Learn More About The Undomesticated & being Twentysomething in the city.

Thursday, July 25, 2013

Shopaholic Savings Plan - Part 3: RRSP & TFSA

*The following information is based on personal experience - please consult a financial planner to determine if RRSP's and TFSA's are right for you.*

When I was a kid, I suffered from ‘over thinking’ purchases. I would cry at the thought of exchanging my glorious allowance for an object of my desire (like a Lion King journal with a lock).  As I got older this process reversed. My money now ‘burns a whole in my pocket’ (as my mum would say) and I can’t get rid of it quick enough. The accumulation of ‘things’ like clothes, shoes, décor, etc. outweigh swiping my credit card a little less each month.

I have 2 closets full of clothes, a closet full of shoes, my own bachelor apartment in the heart of the city, nice décor, a car, social outtings – so ‘savings’ have to give right? Wrong.

The contributions to my closet now match the contributions to my future.

Long Term Goals: RRSPs
I learned about RRSP’s (Registered Retirement Savings Plan) from my parents.  How I understood it was: when you have extra money, you can put it in this magical account. It will grow & grow and be there for when you retire, plus it’ll help increase my tax refund each year.

The definition of RRSP: A Registered Retirement Savings Plan is an account that provides tax benefits for saving for retirement in Canada.

I knew I would spend any extra money I had vs. contribute it to my RRSP's so I made a commitment (funny how financial commitment is less scary than emotional…).
I committed to contributing $25.00/every 2 weeks. The money came directly out of my chequing account (out of sight, out of mind).
When I started earning a bit more, I decided I had the capability (see SSP Part 1 – Budget) to bump up my contributions. I am now contributing $50/each week to my RRSP’s.

Little did I know (blonde moment) you couldn’t touch that money unless it was for school, buying a house, or retiring, so after learning that, I added on a TFSA (Tax Free Savings Account) for short term goals.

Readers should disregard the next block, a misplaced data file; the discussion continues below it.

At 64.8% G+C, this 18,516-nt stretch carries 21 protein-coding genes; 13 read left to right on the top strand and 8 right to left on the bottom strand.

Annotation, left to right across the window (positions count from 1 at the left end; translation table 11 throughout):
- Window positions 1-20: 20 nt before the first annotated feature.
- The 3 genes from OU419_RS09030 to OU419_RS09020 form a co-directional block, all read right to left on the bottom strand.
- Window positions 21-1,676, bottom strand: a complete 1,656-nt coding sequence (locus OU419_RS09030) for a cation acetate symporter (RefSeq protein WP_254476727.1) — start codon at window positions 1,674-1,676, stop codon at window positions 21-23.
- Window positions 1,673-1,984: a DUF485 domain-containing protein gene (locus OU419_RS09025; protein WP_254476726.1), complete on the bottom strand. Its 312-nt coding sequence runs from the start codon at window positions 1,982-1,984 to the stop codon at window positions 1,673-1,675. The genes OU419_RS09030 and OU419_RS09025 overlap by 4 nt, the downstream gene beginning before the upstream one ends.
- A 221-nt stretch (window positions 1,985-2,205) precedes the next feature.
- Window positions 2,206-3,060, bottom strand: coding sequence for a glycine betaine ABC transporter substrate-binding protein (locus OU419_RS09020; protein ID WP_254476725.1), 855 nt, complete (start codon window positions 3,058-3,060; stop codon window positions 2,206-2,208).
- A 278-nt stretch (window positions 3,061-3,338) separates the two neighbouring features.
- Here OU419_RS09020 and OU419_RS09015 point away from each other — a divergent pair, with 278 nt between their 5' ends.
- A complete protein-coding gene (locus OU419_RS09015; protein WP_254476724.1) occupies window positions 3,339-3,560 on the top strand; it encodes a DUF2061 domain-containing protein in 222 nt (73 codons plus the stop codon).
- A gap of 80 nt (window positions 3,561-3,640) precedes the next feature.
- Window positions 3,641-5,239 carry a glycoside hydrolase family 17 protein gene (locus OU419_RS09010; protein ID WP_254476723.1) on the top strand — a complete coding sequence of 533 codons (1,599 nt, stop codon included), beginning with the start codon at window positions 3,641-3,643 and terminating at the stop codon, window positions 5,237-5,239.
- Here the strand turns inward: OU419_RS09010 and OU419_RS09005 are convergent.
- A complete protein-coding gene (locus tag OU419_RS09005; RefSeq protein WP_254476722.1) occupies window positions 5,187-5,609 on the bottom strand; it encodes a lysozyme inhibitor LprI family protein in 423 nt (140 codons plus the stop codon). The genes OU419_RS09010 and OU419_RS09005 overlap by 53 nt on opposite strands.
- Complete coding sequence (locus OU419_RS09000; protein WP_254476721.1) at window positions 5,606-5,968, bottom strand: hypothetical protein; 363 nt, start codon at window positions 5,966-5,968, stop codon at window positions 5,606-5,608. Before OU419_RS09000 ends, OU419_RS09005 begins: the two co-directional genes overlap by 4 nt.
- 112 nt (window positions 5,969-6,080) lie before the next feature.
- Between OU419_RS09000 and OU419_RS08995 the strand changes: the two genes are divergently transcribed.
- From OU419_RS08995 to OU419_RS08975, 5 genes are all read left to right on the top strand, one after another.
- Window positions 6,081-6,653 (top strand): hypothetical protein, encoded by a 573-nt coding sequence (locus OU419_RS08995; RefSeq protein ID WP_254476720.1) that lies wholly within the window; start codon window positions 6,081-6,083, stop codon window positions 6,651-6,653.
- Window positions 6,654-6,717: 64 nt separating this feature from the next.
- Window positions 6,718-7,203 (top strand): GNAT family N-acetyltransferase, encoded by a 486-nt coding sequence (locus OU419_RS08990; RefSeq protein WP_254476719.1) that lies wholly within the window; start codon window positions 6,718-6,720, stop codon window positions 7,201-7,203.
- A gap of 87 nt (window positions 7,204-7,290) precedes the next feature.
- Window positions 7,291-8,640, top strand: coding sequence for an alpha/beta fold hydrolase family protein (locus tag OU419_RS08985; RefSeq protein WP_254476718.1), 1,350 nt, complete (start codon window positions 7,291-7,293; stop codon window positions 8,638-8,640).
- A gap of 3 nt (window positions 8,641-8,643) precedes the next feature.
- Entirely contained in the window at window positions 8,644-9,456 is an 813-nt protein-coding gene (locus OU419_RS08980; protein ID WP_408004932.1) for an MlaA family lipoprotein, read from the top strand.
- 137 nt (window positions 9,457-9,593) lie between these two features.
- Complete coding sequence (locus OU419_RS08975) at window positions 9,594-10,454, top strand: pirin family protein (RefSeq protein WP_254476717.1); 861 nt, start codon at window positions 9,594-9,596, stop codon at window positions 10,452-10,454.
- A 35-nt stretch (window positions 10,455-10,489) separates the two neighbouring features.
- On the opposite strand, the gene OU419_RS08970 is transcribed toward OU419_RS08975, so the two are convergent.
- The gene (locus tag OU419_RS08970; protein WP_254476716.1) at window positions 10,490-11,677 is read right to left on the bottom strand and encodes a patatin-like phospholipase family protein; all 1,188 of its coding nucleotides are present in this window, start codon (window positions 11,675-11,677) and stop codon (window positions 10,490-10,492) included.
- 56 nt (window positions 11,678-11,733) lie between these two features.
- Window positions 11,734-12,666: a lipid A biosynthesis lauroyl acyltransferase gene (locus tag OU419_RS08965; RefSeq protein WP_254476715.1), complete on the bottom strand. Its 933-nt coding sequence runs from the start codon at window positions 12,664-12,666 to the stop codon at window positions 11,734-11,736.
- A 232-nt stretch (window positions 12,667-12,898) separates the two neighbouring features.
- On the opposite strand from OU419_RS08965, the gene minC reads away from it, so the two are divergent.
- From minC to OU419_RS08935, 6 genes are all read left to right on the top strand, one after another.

Short Term Goals: TFSA's
Whether it's a dream vacation in 2 years, or a new car in 5 years, the TFSA fit me perfectly for my short term goals.

The definition of TFSA: A Tax Free Savings Account is an account that provides tax benefits for saving in Canada. 

Again, I went with the ‘out of sight, out of mind’ strategy, and I now put $25/week directly into my TFSA.

That means, between my RRSP's and TFSA's, I am contributing $75/week. I’ll admit, that’s a lot, but you can get started with as little as $25/month. Any little bit helps, and as soon as you earn more, you can budget for more contributions. 

How do I do it?
I use Freedom 55 Financial to manage my contributions each month. Specifically Ryan Wing. Being 'twentysomething' means there is a lot of change happening in your life and despite how 'little' or how 'much' I am able to contribute, or how often I need to make changes, Ryan has been able to offer me support. In only 2 years I have been able to put $10,000 into my RRSP's and bump up my savings, and it was as easy as:
1. Automatic withdrawals - taking money I didn't have a chance to spend.
2. Being patient - little by little, you'll reach your goals, both short and long term.

And in closing, you can totally budget, spend, AND save, following the Shopaholic Savings Plan. 
I rest my case.

ttfn, Elizabeth
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Tuesday, July 23, 2013

Deighton Cup Hat Guide

Now featured in VancityBuzz

With only 2 and a half weeks before the social event of the summer, women in Vancouver are topping off their outfits with the perfect accessory - A hat fit for a day at the races.

As soon as I got my ticket for The Deighton Cup, I visualized myself as Audrey Hepburn circa My Fair Lady. (Isn't she classic?)